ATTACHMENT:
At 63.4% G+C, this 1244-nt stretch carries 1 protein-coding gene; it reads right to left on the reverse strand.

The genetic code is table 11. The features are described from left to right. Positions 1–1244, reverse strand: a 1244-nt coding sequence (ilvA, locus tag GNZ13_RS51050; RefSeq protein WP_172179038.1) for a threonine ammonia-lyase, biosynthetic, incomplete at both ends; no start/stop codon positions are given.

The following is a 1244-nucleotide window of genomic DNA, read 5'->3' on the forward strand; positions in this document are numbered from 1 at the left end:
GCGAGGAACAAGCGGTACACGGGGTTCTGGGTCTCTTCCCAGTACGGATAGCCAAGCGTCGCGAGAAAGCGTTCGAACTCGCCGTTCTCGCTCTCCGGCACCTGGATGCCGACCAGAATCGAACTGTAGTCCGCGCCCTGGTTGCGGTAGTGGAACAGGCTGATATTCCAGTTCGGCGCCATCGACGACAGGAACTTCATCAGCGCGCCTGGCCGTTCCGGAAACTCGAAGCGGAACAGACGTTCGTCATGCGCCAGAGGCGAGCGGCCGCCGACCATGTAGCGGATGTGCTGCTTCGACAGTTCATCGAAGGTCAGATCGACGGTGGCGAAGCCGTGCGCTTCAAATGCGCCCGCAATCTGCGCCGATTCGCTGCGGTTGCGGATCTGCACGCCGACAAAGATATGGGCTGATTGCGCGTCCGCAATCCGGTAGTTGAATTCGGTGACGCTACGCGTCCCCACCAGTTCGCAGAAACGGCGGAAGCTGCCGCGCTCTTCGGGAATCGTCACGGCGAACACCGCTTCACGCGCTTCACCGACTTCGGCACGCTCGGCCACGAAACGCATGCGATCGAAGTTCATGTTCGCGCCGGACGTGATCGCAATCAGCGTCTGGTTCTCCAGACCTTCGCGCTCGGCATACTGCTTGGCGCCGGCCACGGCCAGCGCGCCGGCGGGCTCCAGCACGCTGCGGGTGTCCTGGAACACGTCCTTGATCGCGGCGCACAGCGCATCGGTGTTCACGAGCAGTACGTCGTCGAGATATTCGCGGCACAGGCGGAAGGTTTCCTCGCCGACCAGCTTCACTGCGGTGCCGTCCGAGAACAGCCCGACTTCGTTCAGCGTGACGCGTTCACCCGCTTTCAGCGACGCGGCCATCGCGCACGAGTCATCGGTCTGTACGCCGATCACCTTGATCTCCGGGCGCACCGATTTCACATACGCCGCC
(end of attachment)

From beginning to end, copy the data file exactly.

At 63.4% G+C, this 1244-nt stretch carries 1 protein-coding gene; it reads right to left on the reverse strand.

The genetic code is table 11. The features are described from left to right. Positions 1–1244, reverse strand: a 1244-nt coding sequence (ilvA, locus tag GNZ13_RS51050; RefSeq protein WP_172179038.1) for a threonine ammonia-lyase, biosynthetic, incomplete at both ends; no start/stop codon positions are given.

The following is a 1244-nucleotide window of genomic DNA, read 5'->3' on the forward strand; positions in this document are numbered from 1 at the left end:
GCGAGGAACAAGCGGTACACGGGGTTCTGGGTCTCTTCCCAGTACGGATAGCCAAGCGTCGCGAGAAAGCGTTCGAACTCGCCGTTCTCGCTCTCCGGCACCTGGATGCCGACCAGAATCGAACTGTAGTCCGCGCCCTGGTTGCGGTAGTGGAACAGGCTGATATTCCAGTTCGGCGCCATCGACGACAGGAACTTCATCAGCGCGCCTGGCCGTTCCGGAAACTCGAAGCGGAACAGACGTTCGTCATGCGCCAGAGGCGAGCGGCCGCCGACCATGTAGCGGATGTGCTGCTTCGACAGTTCATCGAAGGTCAGATCGACGGTGGCGAAGCCGTGCGCTTCAAATGCGCCCGCAATCTGCGCCGATTCGCTGCGGTTGCGGATCTGCACGCCGACAAAGATATGGGCTGATTGCGCGTCCGCAATCCGGTAGTTGAATTCGGTGACGCTACGCGTCCCCACCAGTTCGCAGAAACGGCGGAAGCTGCCGCGCTCTTCGGGAATCGTCACGGCGAACACCGCTTCACGCGCTTCACCGACTTCGGCACGCTCGGCCACGAAACGCATGCGATCGAAGTTCATGTTCGCGCCGGACGTGATCGCAATCAGCGTCTGGTTCTCCAGACCTTCGCGCTCGGCATACTGCTTGGCGCCGGCCACGGCCAGCGCGCCGGCGGGCTCCAGCACGCTGCGGGTGTCCTGGAACACGTCCTTGATCGCGGCGCACAGCGCATCGGTGTTCACGAGCAGTACGTCGTCGAGATATTCGCGGCACAGGCGGAAGGTTTCCTCGCCGACCAGCTTCACTGCGGTGCCGTCCGAGAACAGCCCGACTTCGTTCAGCGTGACGCGTTCACCCGCTTTCAGCGACGCGGCCATCGCGCACGAGTCATCGGTCTGTACGCCGATCACCTTGATCTCCGGGCGCACCGATTTCACATACGCCGCC